"Our message to the Taliban remains the same but today it may have even greater resonance. You cannot wait us out, you cannot defeat us, but you can make the choice to abandon al-Qaeda and participate in a peaceful political process," said Clinton.

She also added the United States is still committed to supporting the people and government of Pakistan, and that the two countries "cooperated" to lead U.S. forces to bin Laden's compound.

Brennan said today that bin Laden must have had "some degree of support" in Pakistan, but stressed that the partnership between to two countries is crucial in the war against terror.

The FBI had offered a $27 million bounty on bin Laden's head. The United States is now offering a $25 million reward leading to the capture of Ayman Al-Zawahiri, bin Laden's deputy and supposed successor to lead al-Qaeda.

Mayor Says Spirit Of City "Never Been Stronger"

Speaking earlier today by the active World Trade Center construction site today, Mayor Michael Bloomberg said that the city will remain vigilant following the death of bin Laden while it continues its rebuilding of the site of terror attacks in 1993 and 2001.

President Obama announced bin Laden's death during an address to the nation late last night, saying the terrorist was killed during an operation led by the United States in Abbottabad, Pakistan.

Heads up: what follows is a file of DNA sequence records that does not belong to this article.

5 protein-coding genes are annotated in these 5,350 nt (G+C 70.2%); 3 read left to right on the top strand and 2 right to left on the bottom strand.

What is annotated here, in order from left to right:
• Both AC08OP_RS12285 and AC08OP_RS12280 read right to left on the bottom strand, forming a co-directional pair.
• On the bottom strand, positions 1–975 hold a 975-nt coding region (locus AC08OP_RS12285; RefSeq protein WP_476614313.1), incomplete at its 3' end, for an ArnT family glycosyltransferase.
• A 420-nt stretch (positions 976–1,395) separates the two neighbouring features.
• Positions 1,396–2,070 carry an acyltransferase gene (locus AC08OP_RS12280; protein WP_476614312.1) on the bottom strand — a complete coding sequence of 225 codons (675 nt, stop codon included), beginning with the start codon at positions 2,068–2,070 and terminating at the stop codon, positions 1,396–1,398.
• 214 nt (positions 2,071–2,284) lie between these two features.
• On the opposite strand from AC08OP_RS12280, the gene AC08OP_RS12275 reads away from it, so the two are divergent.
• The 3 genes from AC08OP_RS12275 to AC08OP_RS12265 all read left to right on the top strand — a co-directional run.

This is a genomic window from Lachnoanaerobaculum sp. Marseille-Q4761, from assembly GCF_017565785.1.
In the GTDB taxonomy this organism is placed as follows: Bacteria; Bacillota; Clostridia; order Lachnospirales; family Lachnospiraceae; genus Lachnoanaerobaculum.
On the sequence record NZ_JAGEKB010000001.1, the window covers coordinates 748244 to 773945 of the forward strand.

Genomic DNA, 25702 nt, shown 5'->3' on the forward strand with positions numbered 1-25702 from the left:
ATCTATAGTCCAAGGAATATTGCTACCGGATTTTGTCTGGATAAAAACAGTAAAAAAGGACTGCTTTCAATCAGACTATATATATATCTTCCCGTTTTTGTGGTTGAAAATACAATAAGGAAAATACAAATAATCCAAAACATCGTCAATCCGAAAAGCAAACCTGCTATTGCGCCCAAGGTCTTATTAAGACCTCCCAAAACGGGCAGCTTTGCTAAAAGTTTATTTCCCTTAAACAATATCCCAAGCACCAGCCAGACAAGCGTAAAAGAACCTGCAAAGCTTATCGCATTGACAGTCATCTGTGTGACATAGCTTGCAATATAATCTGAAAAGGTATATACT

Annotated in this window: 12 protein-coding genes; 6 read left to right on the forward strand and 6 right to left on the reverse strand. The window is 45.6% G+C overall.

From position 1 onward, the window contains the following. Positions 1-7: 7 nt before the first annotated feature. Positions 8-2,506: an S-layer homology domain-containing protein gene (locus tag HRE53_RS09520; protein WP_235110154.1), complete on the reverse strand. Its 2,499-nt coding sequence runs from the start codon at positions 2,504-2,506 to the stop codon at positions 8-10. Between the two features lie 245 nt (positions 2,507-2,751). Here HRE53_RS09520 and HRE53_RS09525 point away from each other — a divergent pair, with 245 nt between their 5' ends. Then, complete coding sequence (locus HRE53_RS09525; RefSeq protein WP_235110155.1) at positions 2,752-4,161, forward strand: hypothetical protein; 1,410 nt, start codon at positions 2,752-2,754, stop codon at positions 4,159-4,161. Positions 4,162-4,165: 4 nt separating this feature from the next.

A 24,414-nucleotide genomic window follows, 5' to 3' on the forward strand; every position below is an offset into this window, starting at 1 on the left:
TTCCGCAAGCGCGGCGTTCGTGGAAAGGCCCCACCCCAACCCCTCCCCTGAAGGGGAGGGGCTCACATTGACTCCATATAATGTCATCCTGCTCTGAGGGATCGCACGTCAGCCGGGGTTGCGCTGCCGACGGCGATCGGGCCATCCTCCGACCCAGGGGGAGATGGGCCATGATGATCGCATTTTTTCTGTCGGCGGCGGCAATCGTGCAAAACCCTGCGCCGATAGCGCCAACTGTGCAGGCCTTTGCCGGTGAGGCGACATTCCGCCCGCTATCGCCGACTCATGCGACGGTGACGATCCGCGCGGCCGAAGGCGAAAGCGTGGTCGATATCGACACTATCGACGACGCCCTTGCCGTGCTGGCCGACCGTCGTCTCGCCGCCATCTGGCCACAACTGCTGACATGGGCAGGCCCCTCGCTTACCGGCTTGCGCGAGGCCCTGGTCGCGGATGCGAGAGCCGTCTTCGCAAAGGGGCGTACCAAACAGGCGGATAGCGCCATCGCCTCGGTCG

Bloomberg said that it was "hard to have a smile on your face" at the site where nearly 3,000 people died in a terrorist attack, but he stressed that the city will continue to rebuild and move forward.

"We come to say, with gratitude for the courageous men and women who made it possible, that the forces of freedom and justice have once again prevailed over those who use terror to pursue tyranny," said the mayor. "Osama bin Laden is dead, and the World Trade Center site is teeming with new life. Osama bin Laden is dead, and Lower Manhattan is pulsing with new activity. Osama bin Laden is dead, and New York City’s spirit has never been stronger."

City officials say there is no known specific security threat against the city, but Police Commissioner Ray Kelly sent out an alert to officers ordering a tightening of security at strategic points within the five boroughs. The extra security includes some helicopter surveillance.

"We certainly are not taking any chances," said Kelly. "Our assumption is that bin Laden's disciples would like nothing better than to avenge his death by another attack in New York. That is our current operating premise."

The Metropolitan Transportation Authority and Port Authority are on high alert and have increased police presence throughout the city.

Homeland Security Secretary Janet Napolitano said there are no plans to raise the nationwide terror alert.

Bin Laden's Death Leads To Street Celebrations

Following the announcement of bin Laden's death late Sunday night, crowds gathered in Times Square and by the World Trade Center site.

By the early morning hours of Monday, the area around the World Trade Center was jammed with people celebrating and singing patriotic songs.